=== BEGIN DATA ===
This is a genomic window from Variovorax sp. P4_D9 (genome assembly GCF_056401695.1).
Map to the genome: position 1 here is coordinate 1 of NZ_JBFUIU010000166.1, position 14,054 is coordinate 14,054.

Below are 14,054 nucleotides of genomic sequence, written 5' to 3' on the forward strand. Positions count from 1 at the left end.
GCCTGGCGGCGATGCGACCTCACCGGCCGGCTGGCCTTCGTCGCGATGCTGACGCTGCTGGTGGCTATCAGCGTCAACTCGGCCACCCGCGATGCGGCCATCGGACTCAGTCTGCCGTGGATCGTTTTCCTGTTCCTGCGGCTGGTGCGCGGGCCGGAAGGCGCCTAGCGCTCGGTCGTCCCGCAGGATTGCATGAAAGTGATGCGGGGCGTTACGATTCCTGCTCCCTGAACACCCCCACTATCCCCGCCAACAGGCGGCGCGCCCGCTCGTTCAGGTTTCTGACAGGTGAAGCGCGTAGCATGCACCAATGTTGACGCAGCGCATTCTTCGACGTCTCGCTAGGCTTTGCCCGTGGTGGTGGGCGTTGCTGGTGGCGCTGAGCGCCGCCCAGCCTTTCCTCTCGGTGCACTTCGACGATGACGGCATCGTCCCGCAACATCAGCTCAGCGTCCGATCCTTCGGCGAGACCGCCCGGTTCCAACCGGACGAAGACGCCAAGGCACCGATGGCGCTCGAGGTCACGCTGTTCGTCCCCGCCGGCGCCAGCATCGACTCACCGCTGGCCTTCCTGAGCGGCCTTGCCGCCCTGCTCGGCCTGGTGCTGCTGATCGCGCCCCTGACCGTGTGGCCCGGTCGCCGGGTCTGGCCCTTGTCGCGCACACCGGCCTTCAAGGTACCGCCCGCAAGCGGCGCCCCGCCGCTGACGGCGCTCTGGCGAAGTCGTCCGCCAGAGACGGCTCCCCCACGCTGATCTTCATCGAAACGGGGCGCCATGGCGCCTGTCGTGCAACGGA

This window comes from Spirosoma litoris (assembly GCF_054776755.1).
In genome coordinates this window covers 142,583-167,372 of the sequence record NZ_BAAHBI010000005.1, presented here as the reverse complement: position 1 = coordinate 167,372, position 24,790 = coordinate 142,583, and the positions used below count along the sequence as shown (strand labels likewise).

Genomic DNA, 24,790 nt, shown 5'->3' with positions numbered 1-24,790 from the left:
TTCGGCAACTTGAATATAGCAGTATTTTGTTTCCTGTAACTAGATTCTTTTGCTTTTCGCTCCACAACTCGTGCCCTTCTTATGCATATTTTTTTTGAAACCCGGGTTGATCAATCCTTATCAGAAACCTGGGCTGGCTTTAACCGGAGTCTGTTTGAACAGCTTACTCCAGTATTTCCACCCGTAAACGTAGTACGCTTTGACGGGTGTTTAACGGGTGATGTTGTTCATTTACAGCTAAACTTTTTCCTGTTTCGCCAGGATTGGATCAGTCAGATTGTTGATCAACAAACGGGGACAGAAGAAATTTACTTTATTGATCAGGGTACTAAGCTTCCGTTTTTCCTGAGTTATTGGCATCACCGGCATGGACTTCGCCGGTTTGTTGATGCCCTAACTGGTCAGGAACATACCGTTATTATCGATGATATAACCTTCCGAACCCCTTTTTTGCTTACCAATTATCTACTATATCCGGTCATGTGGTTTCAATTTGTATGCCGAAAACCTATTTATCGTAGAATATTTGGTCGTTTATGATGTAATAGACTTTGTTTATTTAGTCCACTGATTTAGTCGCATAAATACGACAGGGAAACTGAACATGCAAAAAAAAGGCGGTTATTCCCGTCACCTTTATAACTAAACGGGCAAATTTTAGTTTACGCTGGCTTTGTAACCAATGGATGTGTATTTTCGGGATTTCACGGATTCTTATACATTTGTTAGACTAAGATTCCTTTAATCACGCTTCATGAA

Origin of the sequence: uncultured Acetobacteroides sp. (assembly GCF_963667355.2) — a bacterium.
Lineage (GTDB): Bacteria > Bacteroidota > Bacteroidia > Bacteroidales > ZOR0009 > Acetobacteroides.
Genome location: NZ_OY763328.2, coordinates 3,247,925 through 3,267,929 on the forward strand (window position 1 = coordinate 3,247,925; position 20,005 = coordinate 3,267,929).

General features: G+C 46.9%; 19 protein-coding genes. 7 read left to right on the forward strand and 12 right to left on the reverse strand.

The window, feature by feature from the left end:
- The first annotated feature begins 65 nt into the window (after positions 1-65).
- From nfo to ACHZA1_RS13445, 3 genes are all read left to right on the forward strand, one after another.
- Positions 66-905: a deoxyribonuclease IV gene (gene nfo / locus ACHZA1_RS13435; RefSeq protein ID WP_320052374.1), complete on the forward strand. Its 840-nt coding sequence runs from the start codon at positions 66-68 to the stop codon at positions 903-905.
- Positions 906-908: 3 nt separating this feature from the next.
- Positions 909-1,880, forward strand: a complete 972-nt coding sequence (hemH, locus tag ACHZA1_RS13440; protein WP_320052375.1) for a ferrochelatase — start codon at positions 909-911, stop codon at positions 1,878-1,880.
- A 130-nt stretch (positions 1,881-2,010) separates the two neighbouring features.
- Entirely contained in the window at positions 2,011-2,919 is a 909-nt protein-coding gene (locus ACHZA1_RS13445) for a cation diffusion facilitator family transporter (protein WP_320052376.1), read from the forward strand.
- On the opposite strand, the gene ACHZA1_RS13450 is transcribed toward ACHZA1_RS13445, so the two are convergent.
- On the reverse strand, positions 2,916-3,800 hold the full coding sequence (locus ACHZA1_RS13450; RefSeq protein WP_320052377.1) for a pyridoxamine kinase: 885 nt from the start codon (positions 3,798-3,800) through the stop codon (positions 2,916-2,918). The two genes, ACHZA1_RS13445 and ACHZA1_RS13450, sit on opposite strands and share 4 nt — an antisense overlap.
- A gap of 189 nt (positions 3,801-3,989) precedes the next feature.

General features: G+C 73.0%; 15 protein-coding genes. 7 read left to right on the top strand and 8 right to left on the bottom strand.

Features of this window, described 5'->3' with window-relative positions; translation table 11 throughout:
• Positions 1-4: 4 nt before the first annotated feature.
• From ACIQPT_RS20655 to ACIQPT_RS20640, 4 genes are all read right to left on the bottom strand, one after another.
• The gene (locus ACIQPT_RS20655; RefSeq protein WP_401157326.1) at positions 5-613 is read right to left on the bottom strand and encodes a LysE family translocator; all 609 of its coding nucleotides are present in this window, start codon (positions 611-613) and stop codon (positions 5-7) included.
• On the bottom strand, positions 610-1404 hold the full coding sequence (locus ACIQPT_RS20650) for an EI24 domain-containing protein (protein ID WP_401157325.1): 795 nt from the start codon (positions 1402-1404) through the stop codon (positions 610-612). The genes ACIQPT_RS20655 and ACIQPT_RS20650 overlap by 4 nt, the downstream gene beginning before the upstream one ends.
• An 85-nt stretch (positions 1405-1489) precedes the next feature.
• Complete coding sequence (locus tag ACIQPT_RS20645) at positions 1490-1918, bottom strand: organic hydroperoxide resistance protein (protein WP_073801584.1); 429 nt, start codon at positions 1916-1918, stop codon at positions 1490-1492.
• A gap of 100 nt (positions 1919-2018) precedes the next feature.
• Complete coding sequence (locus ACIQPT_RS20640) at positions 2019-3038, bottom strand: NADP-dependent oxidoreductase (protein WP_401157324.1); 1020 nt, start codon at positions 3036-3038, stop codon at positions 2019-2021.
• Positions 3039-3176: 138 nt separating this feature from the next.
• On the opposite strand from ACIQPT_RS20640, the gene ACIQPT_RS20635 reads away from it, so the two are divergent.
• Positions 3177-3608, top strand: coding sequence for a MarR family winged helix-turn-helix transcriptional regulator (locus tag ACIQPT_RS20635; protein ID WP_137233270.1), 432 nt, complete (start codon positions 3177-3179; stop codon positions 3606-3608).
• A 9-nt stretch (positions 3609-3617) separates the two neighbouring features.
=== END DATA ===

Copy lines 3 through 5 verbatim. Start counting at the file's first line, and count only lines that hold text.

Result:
Below are 14,054 nucleotides of genomic sequence, written 5' to 3' on the forward strand. Positions count from 1 at the left end.
GCCTGGCGGCGATGCGACCTCACCGGCCGGCTGGCCTTCGTCGCGATGCTGACGCTGCTGGTGGCTATCAGCGTCAACTCGGCCACCCGCGATGCGGCCATCGGACTCAGTCTGCCGTGGATCGTTTTCCTGTTCCTGCGGCTGGTGCGCGGGCCGGAAGGCGCCTAGCGCTCGGTCGTCCCGCAGGATTGCATGAAAGTGATGCGGGGCGTTACGATTCCTGCTCCCTGAACACCCCCACTATCCCCGCCAACAGGCGGCGCGCCCGCTCGTTCAGGTTTCTGACAGGTGAAGCGCGTAGCATGCACCAATGTTGACGCAGCGCATTCTTCGACGTCTCGCTAGGCTTTGCCCGTGGTGGTGGGCGTTGCTGGTGGCGCTGAGCGCCGCCCAGCCTTTCCTCTCGGTGCACTTCGACGATGACGGCATCGTCCCGCAACATCAGCTCAGCGTCCGATCCTTCGGCGAGACCGCCCGGTTCCAACCGGACGAAGACGCCAAGGCACCGATGGCGCTCGAGGTCACGCTGTTCGTCCCCGCCGGCGCCAGCATCGACTCACCGCTGGCCTTCCTGAGCGGCCTTGCCGCCCTGCTCGGCCTGGTGCTGCTGATCGCGCCCCTGACCGTGTGGCCCGGTCGCCGGGTCTGGCCCTTGTCGCGCACACCGGCCTTCAAGGTACCGCCCGCAAGCGGCGCCCCGCCGCTGACGGCGCTCTGGCGAAGTCGTCCGCCAGAGACGGCTCCCCCACGCTGATCTTCATCGAAACGGGGCGCCATGGCGCCTGTCGTGCAACGGA

This window comes from Spirosoma litoris (assembly GCF_054776755.1).